We embarked on a journey to the Arví Ecopark. I found out about it from Tripadvisor's list of top ten things to do in Medellín. Arvi is 6th on the list; but to get there you need to use the metro cable cars (1st on the list), and the metro train (5th on the list). The portion of the ride on the metro cable car is amazing. We moved on top of neighborhoods, and got to see beautiful parts of the city. To make it a total hit with the kids, we found out about a program that pays community residents to paint their roofs. The goal is to turn the trip into a eye-pleasing experience for those of us going above. The kids spotted roofs with pictures of toucans, chameleon, peacock, monkey, flowers, flamingos, etc.
The ride to the top of the mountain, where the park is located, is simply breathtaking. Above, you can see the kids next to the last station.
We hopped on a chiva to Piedras Blancas part of the Comfenalco Ecological Park.
It was beautiful! We used their walking paths, and had a picnic in one of their shelters.
We visited the butterfly house where we were introduced to the Glasswing Butterfly. This intriguing and beautiful insect allows you to see right through it!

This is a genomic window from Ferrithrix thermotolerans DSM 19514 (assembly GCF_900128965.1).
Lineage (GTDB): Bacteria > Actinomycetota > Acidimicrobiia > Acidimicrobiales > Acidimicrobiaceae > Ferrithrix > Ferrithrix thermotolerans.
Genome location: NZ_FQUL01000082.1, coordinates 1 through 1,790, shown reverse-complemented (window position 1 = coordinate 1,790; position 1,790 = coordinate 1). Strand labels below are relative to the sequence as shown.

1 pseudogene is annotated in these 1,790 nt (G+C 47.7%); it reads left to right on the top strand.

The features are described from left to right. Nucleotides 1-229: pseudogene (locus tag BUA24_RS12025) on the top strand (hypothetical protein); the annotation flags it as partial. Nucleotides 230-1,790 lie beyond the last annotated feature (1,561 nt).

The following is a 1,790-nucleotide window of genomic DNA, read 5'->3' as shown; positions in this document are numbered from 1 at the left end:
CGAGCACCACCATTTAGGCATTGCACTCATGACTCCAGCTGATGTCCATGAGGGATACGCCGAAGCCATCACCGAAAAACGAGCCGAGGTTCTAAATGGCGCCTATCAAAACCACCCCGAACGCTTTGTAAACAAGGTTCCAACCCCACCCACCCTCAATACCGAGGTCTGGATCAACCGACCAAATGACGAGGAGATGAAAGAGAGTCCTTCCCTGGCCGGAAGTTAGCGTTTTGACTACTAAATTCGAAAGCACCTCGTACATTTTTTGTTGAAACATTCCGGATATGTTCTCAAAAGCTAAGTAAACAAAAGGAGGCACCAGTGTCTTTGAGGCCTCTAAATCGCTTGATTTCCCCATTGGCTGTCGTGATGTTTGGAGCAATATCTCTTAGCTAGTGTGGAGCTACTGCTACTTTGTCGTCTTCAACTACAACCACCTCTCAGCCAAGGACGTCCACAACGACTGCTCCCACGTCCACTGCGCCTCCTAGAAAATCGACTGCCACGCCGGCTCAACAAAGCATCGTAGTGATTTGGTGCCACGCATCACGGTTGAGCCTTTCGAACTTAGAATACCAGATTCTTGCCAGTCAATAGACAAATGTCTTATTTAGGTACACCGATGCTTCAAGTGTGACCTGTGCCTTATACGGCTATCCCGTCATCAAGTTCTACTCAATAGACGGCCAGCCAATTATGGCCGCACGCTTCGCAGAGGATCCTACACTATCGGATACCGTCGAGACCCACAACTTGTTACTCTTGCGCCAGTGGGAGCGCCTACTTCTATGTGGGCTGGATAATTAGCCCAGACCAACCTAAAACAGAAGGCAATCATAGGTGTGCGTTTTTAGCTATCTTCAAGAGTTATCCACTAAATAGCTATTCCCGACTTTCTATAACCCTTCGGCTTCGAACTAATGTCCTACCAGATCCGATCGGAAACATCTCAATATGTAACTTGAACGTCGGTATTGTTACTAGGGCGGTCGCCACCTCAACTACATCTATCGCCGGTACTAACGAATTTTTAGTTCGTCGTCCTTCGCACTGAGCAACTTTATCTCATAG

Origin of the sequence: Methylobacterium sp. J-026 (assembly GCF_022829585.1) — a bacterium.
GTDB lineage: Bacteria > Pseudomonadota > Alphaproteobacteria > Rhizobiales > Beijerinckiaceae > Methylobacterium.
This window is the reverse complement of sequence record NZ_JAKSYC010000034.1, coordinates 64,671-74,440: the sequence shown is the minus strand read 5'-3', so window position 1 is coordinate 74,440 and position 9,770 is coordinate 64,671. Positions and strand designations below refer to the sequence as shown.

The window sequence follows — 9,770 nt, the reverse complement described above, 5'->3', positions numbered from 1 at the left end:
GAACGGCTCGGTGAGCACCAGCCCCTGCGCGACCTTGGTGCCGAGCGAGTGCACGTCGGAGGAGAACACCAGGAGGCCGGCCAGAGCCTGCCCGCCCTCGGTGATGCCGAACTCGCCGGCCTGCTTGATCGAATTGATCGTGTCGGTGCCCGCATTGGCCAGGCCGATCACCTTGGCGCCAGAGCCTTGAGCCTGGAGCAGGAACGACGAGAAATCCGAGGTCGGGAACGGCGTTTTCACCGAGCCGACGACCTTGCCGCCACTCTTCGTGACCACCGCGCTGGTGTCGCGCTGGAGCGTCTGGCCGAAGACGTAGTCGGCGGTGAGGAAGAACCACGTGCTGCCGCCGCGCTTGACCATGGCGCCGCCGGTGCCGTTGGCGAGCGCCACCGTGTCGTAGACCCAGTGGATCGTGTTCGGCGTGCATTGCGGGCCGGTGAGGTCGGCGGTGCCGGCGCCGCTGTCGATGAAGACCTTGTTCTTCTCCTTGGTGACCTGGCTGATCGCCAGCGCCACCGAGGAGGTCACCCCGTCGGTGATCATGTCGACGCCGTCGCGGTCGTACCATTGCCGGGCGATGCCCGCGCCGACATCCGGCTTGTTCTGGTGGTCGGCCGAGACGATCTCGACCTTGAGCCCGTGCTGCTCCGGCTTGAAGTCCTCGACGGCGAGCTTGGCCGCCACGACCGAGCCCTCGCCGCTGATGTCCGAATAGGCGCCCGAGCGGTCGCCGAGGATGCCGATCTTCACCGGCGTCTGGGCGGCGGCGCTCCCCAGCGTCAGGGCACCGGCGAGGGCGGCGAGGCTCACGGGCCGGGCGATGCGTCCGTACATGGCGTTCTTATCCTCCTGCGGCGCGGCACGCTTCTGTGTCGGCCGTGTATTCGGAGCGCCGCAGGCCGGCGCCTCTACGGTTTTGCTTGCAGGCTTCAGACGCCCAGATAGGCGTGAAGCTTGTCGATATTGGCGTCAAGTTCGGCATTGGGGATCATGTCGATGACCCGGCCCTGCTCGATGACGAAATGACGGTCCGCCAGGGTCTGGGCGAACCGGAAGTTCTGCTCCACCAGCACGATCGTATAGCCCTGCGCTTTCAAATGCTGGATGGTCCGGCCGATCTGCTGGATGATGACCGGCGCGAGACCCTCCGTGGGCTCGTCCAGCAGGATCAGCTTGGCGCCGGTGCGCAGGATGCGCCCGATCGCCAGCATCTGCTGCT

Since it was a rather low season day in terms of tourist, the naturalist in charged, asked the kids to help her do her chores. They were thrilled! Above, they were collecting butterfly eggs.
They also helped collecting caterpillars, and a moving chrysalis?
Afterwards we headed out to hike to another side of the park. The bridge above leads the way to the Museum of Entomology. After many months studying insects, and trying to find more real life resources, I was ecstatic to simply stumble onto such a neat place. Best of all, a biologist was ours for the duration of our visit! Little Guy was speechless. Juan David, our guide, was amazing. He talked to us about the preconceptions and fears people have when they see, or talk about insects. He was taken aback to learn that my two children actually love bugs!
Inside the museum we were able to see several real life insects, as well as, real size, and giant replicas.
We learned about larva therapy as an alternative to treat ulcers in the skin. Really? A larva that helps you heal? But according to Juan David, it is very common and widely used in Europe, and in Colombia.
We also learned about how insects help our environment not only decomposing our garbage, but also becoming source of nutrition for us. We knew about the last part since we bought ants to eat.
Little Guy was able to hold several species.
Another view of the museum. It included giant replicas like a mosquito's head, a cricket's leg, a bee's stinger...etc. Off course it also has lots of dead specimens to observe and compare.
Little Guy even got to hold a real tarantula. Luckily it was inside the plastic container.
Just outside of the museum we found this cute guy.
When the time came to journal about their adventure, both kids decided to write about the entomology museum.